Final Tips on Composting

This week we finish our series on composting by highlighting some tips and a few great sources of compost information.

First, let’s talk about slugs. The Guardian newspaper in the UK, a country famous for its gardens and gardeners, advises that “Slugs are an important part of the composting process – they eat through your organic remains and help it become compost. And the other advantage is that if the slugs are in your compost bin, they’re not on your plants.”

In a previous composting column, we reviewed the ingredients (greens and browns) that are safe to add. Here are a few more: cardboard egg cartons, leftover ash from log fires, human and pet hair, toilet roll tubes and bedding from hamsters, gerbils and other pets. Pumpkins can be composted, too, just remember to remove the seeds so you won’t get new plants sprouting in your pile. The Guardian notes, “Stay away from barbecue briquette ash, though, as this contains nasty chemicals. The jury is still out on cat and dog poo.”

Now, what about those labels on fresh produce? Composting enthusiasts will be relieved to learn that biodegradable fruit labels are starting to hit the markets. According to, two promising products are compostable labels that break down in 22 weeks and fruit labels that dissolve into an organic cleansing wash that helps remove wax, pesticides, dirt and bacteria.

As with any topic, there are vast amounts of instructions and advice about composting on the internet. Three of the best resources are Lincoln County Recycling Center (LCRC), University of Maine’s Extension Service, and Maine Organic Farmers and Gardeners Association (MOFGA). LCRC collects, processes, and sells food compost. Their goals are to keep food scraps out of landfills and to generate revenue by selling compost. The staff is very friendly and eager to share their knowledge. The Extension Service website ( has videos and bulletins on composting basics. Call the Knox-Lincoln Extension office in Waldoboro weekdays 8-4:30 at 800-244-2104 if you need advice specific to your situation. MOFGA is another great resource (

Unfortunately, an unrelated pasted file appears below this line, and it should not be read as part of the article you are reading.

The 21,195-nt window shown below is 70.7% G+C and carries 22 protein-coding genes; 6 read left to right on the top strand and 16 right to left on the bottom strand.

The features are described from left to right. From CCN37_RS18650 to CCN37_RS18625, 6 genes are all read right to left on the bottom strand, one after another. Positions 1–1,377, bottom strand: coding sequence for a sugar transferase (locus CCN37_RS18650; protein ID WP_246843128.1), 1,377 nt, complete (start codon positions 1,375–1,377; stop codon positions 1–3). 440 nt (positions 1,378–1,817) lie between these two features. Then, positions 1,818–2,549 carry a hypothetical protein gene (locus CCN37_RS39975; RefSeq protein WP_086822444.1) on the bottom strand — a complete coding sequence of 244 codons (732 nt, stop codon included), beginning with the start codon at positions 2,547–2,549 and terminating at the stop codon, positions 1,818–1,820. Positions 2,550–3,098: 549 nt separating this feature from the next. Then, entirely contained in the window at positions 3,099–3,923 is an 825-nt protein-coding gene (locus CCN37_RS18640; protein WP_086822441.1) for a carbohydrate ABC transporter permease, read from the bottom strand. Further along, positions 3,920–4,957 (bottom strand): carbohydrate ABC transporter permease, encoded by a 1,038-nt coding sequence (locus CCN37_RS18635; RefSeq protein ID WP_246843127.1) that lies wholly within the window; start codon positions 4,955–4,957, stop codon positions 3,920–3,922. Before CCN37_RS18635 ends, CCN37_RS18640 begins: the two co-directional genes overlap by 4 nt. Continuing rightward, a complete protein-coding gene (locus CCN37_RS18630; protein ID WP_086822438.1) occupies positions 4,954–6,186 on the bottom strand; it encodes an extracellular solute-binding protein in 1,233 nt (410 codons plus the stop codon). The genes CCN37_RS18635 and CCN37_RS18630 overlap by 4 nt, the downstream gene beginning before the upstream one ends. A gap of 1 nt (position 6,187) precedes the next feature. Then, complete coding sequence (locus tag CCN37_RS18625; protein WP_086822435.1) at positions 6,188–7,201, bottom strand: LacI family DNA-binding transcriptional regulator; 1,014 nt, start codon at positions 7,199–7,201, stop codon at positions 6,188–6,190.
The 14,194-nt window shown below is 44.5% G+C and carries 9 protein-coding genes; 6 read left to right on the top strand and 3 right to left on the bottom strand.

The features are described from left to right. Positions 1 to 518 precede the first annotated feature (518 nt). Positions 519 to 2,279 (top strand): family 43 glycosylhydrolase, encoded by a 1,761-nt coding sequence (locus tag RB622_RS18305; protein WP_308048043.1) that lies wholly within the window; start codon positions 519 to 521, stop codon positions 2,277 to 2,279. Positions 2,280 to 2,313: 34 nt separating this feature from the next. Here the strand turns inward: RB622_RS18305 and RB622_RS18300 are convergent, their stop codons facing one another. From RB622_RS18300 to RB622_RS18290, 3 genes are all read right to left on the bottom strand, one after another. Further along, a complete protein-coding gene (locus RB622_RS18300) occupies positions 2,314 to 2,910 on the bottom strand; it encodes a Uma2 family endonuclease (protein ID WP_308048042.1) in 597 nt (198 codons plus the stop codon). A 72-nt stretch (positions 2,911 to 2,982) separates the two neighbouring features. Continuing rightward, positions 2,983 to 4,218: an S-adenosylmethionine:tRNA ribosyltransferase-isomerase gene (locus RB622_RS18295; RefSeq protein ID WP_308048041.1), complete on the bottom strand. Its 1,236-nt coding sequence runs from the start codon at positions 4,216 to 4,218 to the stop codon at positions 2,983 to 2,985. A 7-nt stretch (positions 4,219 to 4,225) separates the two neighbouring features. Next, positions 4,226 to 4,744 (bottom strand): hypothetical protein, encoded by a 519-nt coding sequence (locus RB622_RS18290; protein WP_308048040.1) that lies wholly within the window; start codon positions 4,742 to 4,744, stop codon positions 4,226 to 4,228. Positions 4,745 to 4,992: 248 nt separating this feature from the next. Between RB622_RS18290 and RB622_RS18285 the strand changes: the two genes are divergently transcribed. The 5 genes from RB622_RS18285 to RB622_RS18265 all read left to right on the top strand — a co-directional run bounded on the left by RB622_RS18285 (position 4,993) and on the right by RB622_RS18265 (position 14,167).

Better yet, we can reduce our food waste in the first place. advises us to reduce the amount of fat on the meat we purchase by buying leaner cuts and use our freezers to freeze excess fruit and vegetables before they go bad (you can make smoothies with them). Please do consider putting your food scraps in a composting bin. Even a small one will reduce your household garbage significantly and will contribute toward the common good of reducing the overall amount of waste entering landfills.

By Linda Shaffer, PWA Member

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